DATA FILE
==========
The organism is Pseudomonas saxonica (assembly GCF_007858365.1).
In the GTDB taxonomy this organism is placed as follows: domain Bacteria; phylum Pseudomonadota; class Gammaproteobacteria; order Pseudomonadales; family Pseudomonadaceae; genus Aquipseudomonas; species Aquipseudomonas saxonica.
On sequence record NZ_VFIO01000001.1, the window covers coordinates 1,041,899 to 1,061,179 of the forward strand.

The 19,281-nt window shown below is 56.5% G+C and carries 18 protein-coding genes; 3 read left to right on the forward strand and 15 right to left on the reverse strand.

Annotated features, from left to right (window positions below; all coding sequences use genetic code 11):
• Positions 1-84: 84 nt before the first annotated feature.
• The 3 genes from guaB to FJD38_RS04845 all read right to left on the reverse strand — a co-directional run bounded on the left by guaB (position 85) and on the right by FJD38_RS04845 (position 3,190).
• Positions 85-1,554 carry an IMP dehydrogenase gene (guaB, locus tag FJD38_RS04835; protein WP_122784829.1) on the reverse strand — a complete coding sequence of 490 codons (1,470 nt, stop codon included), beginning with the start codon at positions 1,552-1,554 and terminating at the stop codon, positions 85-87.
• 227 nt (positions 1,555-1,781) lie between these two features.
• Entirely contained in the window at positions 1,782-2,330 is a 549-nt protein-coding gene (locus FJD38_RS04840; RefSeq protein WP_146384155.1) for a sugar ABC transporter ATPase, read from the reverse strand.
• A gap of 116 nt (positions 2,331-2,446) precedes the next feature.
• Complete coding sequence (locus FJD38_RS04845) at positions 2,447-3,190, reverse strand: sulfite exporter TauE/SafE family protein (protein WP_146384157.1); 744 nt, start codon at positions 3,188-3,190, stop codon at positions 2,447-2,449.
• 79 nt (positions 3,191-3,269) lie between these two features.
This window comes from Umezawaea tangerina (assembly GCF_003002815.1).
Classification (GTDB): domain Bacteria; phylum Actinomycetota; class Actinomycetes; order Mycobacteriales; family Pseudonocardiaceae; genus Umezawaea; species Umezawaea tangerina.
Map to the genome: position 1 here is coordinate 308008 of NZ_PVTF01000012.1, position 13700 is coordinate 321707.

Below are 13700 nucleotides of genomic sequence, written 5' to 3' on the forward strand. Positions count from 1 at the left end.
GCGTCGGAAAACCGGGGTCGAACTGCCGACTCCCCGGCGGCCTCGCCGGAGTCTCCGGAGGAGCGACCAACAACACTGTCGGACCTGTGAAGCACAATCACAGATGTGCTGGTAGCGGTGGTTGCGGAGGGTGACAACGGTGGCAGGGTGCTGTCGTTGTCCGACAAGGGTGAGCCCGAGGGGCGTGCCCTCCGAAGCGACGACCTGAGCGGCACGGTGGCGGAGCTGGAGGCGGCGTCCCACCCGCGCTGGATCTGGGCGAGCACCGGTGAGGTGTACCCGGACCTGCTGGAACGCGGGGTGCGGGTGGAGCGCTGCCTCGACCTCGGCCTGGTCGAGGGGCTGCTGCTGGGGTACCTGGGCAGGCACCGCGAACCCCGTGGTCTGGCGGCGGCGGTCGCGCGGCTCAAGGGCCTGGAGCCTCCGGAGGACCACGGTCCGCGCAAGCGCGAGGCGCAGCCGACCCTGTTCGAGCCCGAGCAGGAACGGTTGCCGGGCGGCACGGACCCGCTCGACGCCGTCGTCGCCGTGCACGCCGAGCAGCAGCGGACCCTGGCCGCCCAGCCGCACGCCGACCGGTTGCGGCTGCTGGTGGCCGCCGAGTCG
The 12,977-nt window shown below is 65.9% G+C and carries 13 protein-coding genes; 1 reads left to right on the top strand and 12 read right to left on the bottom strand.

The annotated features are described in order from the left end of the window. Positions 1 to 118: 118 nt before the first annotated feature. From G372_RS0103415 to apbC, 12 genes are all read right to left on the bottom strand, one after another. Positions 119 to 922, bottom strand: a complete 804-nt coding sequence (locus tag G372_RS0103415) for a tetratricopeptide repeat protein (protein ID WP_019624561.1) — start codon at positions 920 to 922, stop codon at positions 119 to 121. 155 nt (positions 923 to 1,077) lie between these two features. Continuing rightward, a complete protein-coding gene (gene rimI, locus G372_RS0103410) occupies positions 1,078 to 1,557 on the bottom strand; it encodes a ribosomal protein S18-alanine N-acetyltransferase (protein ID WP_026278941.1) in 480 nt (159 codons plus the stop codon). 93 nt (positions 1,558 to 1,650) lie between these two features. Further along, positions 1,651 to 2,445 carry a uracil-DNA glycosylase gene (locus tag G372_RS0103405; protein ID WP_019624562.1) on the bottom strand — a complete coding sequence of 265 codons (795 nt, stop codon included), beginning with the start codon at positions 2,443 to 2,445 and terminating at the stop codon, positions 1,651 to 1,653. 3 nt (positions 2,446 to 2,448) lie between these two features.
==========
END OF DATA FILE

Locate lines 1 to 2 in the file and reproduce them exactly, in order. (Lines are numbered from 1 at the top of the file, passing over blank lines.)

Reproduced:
The organism is Pseudomonas saxonica (assembly GCF_007858365.1).
In the GTDB taxonomy this organism is placed as follows: domain Bacteria; phylum Pseudomonadota; class Gammaproteobacteria; order Pseudomonadales; family Pseudomonadaceae; genus Aquipseudomonas; species Aquipseudomonas saxonica.